Chris Pine in Talks to Join "Wonder Woman" Film
Tom Scioli’s American Barbarian (from AdHouse Books for $19.95) is an odd duck of a comic. On the one hand, it’s pretty awesome. On the other hand, there’s not much too it. I honestly don’t know how to review it as I sit down to type this. I mean, I liked it a lot, but it’s kind of hard to write about. That shan’t deter me, though!
The premise of American Barbarian is simple. After a catastrophe (the characters call it the “great clusterfuck”), America has been reduced to a post-apocalyptic madhouse, as we learn on page five: “Roving mutant armies, legions of the risen dead, renegade robots, wild herds of genetic supermen, roving citadels on wheels, science experiments run amok, swirling matter-devouring black holes, re-animated dinosaurs, the sewer people of New New New York …” Basically, it’s a crazy place. The American Barbarian is a young man named Meric, the youngest of seven brothers, who with their father are the defenders of one of the kings who has risen up in this world. Meric, of course, turns out to be a one-in-a-million fighter, heir to something called the Star Sword, which he’ll use to fight evil. And, of course, there’s a new evil coming, a “tank-hooved demonic pharaoh” named Two-Tank Omen. No, I shit you not. He’s a giant pharaoh and his feet are tanks. He attacks the kingdom, kills everyone except Meric, and so of course the young barbarian swears REVENGE! He carves the letters into his fingers (using the final three for exclamation points, because he’s that serious!) and spends the rest of the book fighting against Two-Tank Omen. He gains allies, naturally, he almost has a relationship with a young lady named Uli but is too busy being a parody of Conan to really think about getting busy with her, he fights all sorts of weird things like old, ugly gods and robot dinosaurs, he makes use of a time machine, and he kills a lot of odd creatures. All in a day’s work for the American Barbarian!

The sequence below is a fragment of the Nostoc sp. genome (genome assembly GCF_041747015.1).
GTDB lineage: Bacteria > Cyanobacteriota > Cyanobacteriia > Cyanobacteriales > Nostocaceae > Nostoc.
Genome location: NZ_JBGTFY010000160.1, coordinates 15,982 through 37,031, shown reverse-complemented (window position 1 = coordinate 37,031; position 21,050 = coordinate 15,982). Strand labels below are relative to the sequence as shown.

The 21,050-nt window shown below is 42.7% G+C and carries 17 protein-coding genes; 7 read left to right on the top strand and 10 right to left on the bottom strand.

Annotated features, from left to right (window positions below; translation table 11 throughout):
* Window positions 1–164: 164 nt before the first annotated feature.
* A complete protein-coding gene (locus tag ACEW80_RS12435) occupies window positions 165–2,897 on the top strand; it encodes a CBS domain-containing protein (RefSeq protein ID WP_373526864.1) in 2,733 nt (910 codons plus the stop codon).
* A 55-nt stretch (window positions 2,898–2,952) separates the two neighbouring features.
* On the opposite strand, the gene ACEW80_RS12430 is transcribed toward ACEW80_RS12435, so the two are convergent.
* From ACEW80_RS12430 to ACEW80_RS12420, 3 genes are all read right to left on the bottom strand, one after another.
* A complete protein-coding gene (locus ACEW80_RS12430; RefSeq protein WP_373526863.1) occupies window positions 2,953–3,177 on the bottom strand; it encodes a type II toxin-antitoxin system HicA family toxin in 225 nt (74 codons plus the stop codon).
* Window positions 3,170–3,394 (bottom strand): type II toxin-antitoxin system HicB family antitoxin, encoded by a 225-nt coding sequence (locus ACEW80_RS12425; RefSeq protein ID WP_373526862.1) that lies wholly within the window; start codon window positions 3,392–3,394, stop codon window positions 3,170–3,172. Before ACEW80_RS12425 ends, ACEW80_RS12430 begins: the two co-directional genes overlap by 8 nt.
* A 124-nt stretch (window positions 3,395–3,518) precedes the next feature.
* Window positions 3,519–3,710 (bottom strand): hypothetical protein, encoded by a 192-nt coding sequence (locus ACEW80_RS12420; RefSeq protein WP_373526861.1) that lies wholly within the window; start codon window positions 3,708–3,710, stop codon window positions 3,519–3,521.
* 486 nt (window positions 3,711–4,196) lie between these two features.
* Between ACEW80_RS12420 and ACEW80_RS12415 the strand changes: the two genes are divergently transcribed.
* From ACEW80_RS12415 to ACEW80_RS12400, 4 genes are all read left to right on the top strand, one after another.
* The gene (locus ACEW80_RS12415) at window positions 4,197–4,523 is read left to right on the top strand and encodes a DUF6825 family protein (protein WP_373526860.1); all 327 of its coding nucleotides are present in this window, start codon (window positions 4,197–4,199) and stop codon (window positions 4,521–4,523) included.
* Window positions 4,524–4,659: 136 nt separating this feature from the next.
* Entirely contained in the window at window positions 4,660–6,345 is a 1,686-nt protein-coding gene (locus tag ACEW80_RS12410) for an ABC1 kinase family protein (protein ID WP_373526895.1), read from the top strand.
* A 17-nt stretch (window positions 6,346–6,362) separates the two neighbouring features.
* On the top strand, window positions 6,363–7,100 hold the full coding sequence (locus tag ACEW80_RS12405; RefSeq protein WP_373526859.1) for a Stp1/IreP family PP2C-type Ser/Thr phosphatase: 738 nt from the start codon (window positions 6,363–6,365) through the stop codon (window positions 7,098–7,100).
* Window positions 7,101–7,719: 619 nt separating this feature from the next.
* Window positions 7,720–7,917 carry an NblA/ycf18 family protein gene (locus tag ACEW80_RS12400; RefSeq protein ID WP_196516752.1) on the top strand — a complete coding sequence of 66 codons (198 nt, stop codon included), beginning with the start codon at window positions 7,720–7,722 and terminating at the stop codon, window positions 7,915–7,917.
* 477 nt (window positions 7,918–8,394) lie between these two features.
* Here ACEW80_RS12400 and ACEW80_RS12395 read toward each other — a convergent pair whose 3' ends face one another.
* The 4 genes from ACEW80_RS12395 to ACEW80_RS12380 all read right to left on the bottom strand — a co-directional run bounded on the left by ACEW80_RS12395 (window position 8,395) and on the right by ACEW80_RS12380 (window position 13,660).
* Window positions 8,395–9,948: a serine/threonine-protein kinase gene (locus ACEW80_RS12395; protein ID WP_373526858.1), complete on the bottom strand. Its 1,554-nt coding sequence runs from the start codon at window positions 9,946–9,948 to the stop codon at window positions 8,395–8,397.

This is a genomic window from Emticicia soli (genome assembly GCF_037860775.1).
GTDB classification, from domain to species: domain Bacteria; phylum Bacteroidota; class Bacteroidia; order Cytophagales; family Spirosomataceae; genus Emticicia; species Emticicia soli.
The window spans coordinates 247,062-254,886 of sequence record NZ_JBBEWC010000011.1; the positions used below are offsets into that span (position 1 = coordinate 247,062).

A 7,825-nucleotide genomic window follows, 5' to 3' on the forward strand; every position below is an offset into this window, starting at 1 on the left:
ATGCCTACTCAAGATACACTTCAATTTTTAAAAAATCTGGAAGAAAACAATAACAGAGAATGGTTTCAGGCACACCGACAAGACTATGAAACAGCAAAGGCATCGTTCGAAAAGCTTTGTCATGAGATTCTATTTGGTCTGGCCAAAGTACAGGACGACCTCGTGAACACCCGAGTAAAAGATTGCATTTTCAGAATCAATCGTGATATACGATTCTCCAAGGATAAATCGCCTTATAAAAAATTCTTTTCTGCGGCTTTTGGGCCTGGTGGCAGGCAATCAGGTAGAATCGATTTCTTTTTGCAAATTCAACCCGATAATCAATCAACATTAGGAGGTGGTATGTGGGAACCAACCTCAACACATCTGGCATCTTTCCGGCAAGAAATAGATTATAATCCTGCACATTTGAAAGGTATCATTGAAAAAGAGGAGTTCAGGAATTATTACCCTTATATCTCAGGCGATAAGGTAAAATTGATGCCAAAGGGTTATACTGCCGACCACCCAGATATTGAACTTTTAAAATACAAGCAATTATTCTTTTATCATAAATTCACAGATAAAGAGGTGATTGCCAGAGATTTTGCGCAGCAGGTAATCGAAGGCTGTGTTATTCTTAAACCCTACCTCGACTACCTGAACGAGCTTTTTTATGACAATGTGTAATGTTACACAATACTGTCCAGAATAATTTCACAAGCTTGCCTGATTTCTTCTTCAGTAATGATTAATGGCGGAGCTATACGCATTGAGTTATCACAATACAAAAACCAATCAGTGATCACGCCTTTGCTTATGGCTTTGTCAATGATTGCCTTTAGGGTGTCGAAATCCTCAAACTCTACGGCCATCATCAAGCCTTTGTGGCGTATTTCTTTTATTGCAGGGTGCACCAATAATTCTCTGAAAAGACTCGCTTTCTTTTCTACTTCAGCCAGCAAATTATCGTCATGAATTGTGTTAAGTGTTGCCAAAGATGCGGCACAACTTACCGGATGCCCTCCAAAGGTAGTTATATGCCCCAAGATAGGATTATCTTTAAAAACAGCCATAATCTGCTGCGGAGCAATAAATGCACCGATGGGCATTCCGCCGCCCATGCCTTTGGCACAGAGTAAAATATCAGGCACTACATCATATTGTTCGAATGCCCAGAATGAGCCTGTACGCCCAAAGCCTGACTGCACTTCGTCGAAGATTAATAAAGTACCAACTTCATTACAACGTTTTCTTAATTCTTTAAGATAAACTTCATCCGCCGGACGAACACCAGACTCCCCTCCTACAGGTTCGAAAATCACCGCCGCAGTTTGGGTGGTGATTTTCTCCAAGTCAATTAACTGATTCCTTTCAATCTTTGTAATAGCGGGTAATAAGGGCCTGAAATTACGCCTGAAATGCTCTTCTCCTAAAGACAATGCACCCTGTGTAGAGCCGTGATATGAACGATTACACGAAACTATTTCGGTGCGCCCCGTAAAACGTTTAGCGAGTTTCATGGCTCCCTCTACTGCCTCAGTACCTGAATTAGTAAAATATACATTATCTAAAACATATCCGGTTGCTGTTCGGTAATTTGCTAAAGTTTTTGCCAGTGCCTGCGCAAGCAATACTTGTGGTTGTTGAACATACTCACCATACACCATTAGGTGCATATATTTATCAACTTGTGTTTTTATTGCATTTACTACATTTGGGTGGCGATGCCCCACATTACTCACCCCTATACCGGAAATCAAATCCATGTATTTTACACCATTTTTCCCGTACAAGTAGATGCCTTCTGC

As I mentioned, it’s very hard to review this book from a story standpoint. It’s ridiculous, but because Scioli plays it totally straight (there are a few jokes, but he never mocks the story itself), it gains a certain odd nobility. It’s a parody of Conan and every post-apocalyptic story you can think of, but Scioli is so relentless about it that it never cracks. If you’re going to write such an obviously ridiculous story, you have to go to extremes – either you have to completely acknowledge the goofiness of it all or you have to dive in completely. Scioli picks the second path, and while it makes the book even more ridiculous, it also makes it a lot more enjoyable. I mean, Two-Tank Omen has tanks for feet, and nobody finds this strange. If you’re willing to commit to that, you should enjoy American Barbarian. If not, it’s tough to get through the first few pages.